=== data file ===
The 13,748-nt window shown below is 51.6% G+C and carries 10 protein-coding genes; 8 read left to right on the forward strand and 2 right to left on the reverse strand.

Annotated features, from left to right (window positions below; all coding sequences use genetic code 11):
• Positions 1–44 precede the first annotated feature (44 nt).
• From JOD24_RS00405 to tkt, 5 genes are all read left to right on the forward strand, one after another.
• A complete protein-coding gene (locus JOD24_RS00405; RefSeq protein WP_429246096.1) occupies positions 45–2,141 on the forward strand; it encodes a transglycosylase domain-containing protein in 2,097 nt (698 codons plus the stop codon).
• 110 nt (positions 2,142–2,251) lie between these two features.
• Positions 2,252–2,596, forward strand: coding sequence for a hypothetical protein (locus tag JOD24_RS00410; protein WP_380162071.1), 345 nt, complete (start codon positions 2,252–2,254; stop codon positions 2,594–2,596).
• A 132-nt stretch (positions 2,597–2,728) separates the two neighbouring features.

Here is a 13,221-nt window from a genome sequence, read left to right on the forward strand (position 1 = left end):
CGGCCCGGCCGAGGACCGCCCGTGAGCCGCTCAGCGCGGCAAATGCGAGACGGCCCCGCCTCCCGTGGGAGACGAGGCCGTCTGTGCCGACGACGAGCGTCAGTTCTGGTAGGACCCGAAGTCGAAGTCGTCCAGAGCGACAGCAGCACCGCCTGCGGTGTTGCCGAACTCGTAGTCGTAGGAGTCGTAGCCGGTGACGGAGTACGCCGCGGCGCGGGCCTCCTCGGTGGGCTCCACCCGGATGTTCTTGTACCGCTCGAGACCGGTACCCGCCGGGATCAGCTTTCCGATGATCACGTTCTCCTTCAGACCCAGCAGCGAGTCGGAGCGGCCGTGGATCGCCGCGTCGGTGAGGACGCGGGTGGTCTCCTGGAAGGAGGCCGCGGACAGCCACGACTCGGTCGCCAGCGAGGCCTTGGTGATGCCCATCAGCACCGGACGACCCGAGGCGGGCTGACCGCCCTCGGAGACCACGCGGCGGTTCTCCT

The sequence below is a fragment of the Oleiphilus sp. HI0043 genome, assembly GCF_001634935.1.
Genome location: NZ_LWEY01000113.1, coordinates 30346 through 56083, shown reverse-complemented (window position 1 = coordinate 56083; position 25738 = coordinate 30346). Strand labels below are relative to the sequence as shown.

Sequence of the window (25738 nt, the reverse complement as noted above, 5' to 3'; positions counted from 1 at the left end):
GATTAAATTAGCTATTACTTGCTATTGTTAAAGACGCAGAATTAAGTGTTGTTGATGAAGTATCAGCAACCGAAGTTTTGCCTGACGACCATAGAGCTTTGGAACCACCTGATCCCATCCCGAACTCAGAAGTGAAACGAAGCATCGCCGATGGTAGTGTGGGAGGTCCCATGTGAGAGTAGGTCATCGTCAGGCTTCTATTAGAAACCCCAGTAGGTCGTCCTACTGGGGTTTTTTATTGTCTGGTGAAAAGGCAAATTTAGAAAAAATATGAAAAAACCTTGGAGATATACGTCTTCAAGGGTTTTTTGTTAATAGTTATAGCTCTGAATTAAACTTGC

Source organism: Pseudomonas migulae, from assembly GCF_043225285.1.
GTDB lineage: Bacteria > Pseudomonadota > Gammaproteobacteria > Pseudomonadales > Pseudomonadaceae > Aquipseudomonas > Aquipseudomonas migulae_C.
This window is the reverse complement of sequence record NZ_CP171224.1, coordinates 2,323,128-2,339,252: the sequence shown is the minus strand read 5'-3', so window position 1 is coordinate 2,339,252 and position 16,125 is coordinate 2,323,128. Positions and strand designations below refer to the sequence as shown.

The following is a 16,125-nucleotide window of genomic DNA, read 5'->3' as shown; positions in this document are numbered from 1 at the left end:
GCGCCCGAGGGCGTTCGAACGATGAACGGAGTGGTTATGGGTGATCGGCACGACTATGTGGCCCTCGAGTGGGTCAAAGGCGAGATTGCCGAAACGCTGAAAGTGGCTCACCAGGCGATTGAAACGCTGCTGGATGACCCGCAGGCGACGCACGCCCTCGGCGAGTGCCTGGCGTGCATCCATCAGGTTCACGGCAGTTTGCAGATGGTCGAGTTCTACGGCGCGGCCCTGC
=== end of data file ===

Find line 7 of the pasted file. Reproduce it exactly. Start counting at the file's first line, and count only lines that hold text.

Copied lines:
• Positions 2,252–2,596, forward strand: coding sequence for a hypothetical protein (locus tag JOD24_RS00410; protein WP_380162071.1), 345 nt, complete (start codon positions 2,252–2,254; stop codon positions 2,594–2,596).